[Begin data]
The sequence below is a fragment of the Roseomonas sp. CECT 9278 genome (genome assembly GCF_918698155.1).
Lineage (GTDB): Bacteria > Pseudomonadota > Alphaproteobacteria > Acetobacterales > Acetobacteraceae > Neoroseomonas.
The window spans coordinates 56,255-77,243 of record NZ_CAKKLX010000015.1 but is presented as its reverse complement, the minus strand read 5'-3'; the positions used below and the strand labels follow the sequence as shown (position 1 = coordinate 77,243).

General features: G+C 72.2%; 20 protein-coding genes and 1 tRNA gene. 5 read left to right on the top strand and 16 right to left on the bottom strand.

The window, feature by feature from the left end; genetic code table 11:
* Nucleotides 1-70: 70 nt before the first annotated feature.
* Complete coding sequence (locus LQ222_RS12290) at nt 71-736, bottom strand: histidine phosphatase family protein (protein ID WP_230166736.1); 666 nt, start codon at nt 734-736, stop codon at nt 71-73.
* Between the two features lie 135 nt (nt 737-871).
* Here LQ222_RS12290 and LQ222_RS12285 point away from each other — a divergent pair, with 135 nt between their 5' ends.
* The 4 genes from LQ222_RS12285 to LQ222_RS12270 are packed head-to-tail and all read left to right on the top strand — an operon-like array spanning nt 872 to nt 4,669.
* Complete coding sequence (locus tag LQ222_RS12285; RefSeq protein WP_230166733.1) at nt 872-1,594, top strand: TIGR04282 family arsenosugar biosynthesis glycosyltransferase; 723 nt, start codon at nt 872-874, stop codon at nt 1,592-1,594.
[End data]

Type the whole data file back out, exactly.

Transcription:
The sequence below is a fragment of the Roseomonas sp. CECT 9278 genome (genome assembly GCF_918698155.1).
Lineage (GTDB): Bacteria > Pseudomonadota > Alphaproteobacteria > Acetobacterales > Acetobacteraceae > Neoroseomonas.
The window spans coordinates 56,255-77,243 of record NZ_CAKKLX010000015.1 but is presented as its reverse complement, the minus strand read 5'-3'; the positions used below and the strand labels follow the sequence as shown (position 1 = coordinate 77,243).

General features: G+C 72.2%; 20 protein-coding genes and 1 tRNA gene. 5 read left to right on the top strand and 16 right to left on the bottom strand.

The window, feature by feature from the left end; genetic code table 11:
* Nucleotides 1-70: 70 nt before the first annotated feature.
* Complete coding sequence (locus LQ222_RS12290) at nt 71-736, bottom strand: histidine phosphatase family protein (protein ID WP_230166736.1); 666 nt, start codon at nt 734-736, stop codon at nt 71-73.
* Between the two features lie 135 nt (nt 737-871).
* Here LQ222_RS12290 and LQ222_RS12285 point away from each other — a divergent pair, with 135 nt between their 5' ends.
* The 4 genes from LQ222_RS12285 to LQ222_RS12270 are packed head-to-tail and all read left to right on the top strand — an operon-like array spanning nt 872 to nt 4,669.
* Complete coding sequence (locus tag LQ222_RS12285; RefSeq protein WP_230166733.1) at nt 872-1,594, top strand: TIGR04282 family arsenosugar biosynthesis glycosyltransferase; 723 nt, start codon at nt 872-874, stop codon at nt 1,592-1,594.